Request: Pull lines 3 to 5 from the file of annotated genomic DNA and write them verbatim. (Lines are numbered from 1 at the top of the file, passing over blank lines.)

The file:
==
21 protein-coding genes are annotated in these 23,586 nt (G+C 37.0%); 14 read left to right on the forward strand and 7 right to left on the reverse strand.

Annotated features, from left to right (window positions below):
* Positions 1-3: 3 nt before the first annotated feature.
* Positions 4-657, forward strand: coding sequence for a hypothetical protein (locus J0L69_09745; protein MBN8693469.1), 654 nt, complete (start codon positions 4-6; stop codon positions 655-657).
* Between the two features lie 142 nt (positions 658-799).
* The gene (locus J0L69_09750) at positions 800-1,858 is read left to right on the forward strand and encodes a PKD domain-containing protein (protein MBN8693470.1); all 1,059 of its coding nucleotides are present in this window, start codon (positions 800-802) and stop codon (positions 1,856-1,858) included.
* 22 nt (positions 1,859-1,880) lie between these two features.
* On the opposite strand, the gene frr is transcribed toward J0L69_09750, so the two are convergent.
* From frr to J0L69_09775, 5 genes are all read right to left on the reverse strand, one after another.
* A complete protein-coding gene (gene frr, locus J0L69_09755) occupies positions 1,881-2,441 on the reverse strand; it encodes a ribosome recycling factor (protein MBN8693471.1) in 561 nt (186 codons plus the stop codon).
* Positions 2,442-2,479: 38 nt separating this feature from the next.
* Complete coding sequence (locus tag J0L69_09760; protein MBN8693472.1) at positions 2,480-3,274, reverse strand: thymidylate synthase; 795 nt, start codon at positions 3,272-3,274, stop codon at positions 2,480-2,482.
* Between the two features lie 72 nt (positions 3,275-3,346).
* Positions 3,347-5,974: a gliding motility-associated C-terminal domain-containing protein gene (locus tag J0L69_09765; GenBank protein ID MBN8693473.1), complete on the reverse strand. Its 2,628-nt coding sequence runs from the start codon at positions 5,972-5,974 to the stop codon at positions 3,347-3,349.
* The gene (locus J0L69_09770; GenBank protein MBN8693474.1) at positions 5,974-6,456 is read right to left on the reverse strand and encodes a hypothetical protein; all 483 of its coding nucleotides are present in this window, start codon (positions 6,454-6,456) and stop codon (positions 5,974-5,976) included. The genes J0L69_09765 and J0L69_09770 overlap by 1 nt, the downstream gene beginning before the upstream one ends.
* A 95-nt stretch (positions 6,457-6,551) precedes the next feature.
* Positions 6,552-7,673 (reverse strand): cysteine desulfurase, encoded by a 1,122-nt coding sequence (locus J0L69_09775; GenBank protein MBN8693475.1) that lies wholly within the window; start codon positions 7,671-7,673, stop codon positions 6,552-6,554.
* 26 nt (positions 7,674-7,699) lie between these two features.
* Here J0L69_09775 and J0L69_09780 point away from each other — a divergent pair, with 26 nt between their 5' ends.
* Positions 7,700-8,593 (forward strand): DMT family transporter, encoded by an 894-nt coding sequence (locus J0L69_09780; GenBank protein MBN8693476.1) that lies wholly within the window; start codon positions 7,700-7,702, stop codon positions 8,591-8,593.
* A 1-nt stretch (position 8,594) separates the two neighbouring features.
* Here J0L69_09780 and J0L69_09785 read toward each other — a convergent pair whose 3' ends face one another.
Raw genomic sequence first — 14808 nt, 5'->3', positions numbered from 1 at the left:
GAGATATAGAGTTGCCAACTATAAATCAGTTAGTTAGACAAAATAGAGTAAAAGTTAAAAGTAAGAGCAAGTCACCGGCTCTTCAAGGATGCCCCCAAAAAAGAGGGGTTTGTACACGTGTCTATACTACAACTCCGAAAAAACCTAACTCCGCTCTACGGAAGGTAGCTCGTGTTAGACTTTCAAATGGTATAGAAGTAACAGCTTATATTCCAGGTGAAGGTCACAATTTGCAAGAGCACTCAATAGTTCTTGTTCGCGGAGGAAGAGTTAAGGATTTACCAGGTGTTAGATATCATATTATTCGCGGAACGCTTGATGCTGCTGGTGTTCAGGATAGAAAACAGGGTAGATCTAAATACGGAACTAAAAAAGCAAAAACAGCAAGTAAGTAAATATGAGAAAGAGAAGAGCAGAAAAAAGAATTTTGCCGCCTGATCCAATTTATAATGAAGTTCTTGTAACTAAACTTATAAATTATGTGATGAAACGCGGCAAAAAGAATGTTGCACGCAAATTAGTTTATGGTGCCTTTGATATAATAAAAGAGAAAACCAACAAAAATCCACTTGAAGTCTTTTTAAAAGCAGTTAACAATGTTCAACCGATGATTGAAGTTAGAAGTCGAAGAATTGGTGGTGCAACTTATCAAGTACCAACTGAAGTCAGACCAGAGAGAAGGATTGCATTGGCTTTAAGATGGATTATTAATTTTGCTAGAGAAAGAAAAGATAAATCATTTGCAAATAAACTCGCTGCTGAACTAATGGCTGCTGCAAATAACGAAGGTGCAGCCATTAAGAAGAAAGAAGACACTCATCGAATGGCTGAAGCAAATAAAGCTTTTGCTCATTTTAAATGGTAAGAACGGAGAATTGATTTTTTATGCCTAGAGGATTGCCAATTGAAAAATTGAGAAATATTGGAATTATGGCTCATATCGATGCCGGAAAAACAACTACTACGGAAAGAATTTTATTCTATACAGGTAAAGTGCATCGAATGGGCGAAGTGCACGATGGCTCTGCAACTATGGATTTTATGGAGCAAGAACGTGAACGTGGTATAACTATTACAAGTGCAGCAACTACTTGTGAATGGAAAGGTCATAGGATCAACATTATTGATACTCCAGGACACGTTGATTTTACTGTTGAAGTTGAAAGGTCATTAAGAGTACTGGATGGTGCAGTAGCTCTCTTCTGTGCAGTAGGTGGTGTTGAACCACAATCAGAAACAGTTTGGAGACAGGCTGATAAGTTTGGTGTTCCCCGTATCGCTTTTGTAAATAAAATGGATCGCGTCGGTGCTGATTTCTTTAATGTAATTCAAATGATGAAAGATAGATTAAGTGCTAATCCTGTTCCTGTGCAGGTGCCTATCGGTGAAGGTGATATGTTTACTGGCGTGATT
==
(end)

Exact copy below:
* Positions 1-3: 3 nt before the first annotated feature.
* Positions 4-657, forward strand: coding sequence for a hypothetical protein (locus J0L69_09745; protein MBN8693469.1), 654 nt, complete (start codon positions 4-6; stop codon positions 655-657).
* Between the two features lie 142 nt (positions 658-799).